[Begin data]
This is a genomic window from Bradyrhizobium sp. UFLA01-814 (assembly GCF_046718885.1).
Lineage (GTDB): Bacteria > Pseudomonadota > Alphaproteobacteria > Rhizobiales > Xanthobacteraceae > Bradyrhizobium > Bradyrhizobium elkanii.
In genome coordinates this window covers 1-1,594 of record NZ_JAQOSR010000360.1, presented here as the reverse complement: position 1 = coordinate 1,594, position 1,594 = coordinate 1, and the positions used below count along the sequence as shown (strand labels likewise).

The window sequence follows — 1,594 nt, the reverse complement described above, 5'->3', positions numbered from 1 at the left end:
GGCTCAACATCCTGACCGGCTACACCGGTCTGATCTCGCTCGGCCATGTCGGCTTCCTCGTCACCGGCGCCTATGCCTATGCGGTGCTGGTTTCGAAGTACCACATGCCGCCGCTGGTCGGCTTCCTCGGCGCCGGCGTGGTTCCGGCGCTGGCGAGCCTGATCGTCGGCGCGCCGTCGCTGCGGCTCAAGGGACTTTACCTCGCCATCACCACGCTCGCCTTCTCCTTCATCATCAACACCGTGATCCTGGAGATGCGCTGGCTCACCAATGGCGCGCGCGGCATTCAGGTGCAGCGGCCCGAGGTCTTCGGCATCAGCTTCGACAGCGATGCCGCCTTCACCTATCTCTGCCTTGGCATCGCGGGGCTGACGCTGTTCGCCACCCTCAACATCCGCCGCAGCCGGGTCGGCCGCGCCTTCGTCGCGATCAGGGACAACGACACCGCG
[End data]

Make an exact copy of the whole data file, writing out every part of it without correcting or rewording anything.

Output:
This is a genomic window from Bradyrhizobium sp. UFLA01-814 (assembly GCF_046718885.1).
Lineage (GTDB): Bacteria > Pseudomonadota > Alphaproteobacteria > Rhizobiales > Xanthobacteraceae > Bradyrhizobium > Bradyrhizobium elkanii.
In genome coordinates this window covers 1-1,594 of record NZ_JAQOSR010000360.1, presented here as the reverse complement: position 1 = coordinate 1,594, position 1,594 = coordinate 1, and the positions used below count along the sequence as shown (strand labels likewise).

The window sequence follows — 1,594 nt, the reverse complement described above, 5'->3', positions numbered from 1 at the left end:
GGCTCAACATCCTGACCGGCTACACCGGTCTGATCTCGCTCGGCCATGTCGGCTTCCTCGTCACCGGCGCCTATGCCTATGCGGTGCTGGTTTCGAAGTACCACATGCCGCCGCTGGTCGGCTTCCTCGGCGCCGGCGTGGTTCCGGCGCTGGCGAGCCTGATCGTCGGCGCGCCGTCGCTGCGGCTCAAGGGACTTTACCTCGCCATCACCACGCTCGCCTTCTCCTTCATCATCAACACCGTGATCCTGGAGATGCGCTGGCTCACCAATGGCGCGCGCGGCATTCAGGTGCAGCGGCCCGAGGTCTTCGGCATCAGCTTCGACAGCGATGCCGCCTTCACCTATCTCTGCCTTGGCATCGCGGGGCTGACGCTGTTCGCCACCCTCAACATCCGCCGCAGCCGGGTCGGCCGCGCCTTCGTCGCGATCAGGGACAACGACACCGCG